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Fraud complaints hit record high as banks’ new anti-scam measures delayed

More people tricked into transferring money to fraudsters

Fraud complaints to the Financial Ombudsman Service have surged by 40% over the past year, as ever more victims are tricked into transferring money to criminals. Yet a new security measure for online payments, which could help combat the fraudsters, has been pushed back by nine months.

Banks have been given more time to implement the ‘confirmation of payee’ system, which double-checks whether the name on an online transfer matches the person or company that owns the account.

Shortly after the delay was announced, the Financial Ombudsman Service reported that the number complaints about the way banks handle fraud and scams in the 2018-19 tax year has hit an all-time high.

Which? launched a super-complaint in 2017, calling on banks and regulators to better protect vulnerable consumers who mistakenly transfer money to fraudsters.

Here, we explore the surge in fraud and reveal when vital new protections – including confirmation of payee and a voluntary code of conduct championed by Which? – will be introduced.


Bank and fraud scam complaints surge

The Financial Ombudsman Service (FOS) resolves cases when consumers and financial firms can’t agree on a dispute. And increasingly, this includes victims of scammers fighting for refunds from their banks.

In the 2018-19 financial year, the service received 12,195 complaints from consumers about fraud and scams, compared with 6,952 in the previous tax year – a 43% increase. This was a record total for the service, which started collecting statistics in 2015-16.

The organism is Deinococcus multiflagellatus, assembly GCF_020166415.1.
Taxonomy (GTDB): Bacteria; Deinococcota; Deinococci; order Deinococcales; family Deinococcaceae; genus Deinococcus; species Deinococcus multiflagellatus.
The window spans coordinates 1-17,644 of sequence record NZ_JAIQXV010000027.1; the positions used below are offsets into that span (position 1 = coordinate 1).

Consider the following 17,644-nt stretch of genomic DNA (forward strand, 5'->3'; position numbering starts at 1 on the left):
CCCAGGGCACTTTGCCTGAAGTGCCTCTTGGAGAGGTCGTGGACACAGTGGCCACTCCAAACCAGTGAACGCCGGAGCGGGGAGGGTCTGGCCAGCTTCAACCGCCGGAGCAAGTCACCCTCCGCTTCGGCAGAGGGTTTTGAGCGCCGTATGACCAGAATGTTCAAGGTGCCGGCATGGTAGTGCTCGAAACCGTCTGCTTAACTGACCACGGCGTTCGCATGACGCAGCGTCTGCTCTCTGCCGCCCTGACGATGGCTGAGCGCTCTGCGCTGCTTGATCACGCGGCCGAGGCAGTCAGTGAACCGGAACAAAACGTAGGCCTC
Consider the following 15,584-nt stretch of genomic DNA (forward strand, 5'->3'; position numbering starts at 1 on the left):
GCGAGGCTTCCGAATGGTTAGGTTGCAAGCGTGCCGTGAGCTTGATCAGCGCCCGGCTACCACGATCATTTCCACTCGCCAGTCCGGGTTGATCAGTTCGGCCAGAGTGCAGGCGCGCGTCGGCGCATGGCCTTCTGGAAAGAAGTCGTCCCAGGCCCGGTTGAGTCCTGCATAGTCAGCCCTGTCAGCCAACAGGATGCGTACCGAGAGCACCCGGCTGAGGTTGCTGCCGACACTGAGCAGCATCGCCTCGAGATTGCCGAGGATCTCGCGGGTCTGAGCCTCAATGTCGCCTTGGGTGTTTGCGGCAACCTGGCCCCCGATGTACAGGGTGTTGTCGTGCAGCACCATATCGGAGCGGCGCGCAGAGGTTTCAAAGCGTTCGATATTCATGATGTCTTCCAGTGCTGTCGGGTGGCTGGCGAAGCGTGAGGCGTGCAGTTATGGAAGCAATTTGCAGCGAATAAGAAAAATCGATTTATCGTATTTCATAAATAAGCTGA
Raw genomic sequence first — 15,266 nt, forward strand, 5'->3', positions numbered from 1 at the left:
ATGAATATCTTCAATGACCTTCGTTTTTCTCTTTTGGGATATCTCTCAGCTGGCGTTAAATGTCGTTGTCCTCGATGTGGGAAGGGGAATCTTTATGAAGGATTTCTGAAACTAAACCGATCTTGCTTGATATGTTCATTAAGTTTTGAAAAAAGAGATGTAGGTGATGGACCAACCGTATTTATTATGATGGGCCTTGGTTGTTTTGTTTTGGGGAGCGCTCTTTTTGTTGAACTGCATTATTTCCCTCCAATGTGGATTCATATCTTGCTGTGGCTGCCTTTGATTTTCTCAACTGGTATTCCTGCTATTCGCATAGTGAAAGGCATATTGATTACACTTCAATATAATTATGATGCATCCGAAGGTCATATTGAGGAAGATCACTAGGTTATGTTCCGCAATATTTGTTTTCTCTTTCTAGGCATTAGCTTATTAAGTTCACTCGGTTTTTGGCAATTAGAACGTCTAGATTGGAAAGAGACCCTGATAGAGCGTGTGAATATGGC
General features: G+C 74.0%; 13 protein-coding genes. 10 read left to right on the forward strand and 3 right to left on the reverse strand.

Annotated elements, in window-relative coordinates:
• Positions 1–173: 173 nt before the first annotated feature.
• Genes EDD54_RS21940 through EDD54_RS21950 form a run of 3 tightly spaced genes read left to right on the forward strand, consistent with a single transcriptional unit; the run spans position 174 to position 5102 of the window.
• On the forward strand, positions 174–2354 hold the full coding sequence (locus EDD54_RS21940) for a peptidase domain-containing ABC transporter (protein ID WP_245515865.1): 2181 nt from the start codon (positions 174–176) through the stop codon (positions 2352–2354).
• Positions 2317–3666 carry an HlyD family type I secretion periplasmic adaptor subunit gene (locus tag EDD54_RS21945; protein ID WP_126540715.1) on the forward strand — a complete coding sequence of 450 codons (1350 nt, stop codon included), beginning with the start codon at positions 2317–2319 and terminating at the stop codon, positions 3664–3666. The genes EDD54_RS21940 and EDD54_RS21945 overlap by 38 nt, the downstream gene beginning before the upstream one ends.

Authorised push payment (APP) fraud, which describes a person being tricked into transferring money to a scammer, is one of the fastest-growing types of fraud, according to the FOS.

Since 2017, consumers and businesses have lost a total of £381m to APP fraud, and often have no way of getting their money back.

Caroline Wayman, chief ombudsman, said banks were ‘not always treating victims of fraud fairly and must do better’.

Name-checking service delayed for big banks

The rising number of complaints about bank and fraud scams comes as no surprise to Which?.

Almost three years ago, we launched a super-complaint to the PSR urging it to investigate the rise of bank transfer fraud, and have been campaigning for better protections ever since.

Following the PSR’s investigation, banks committed to introducing a measure called ‘confirmation of payee’. This additional security feature will double-check whether the name entered into your online bank transfer matches the sort code and account number on record.

If you use a similar name or make a small mistake, the bank will ask you to make a minor change. However, if the details are completely different, the bank will warn you that the details do not match.

Either way, you’ll still be able to go ahead with the payment if you choose to. The system will help stop fraudsters pretending to be a person or organisation the victim trusts.

Originally, the Payment Systems Regulator (PSR) proposed a deadline of 1 July 2019 for banks to start issuing confirmation of payee checks to their customers. However, the PSR is now consulting on a new deadline of 31 March 2020.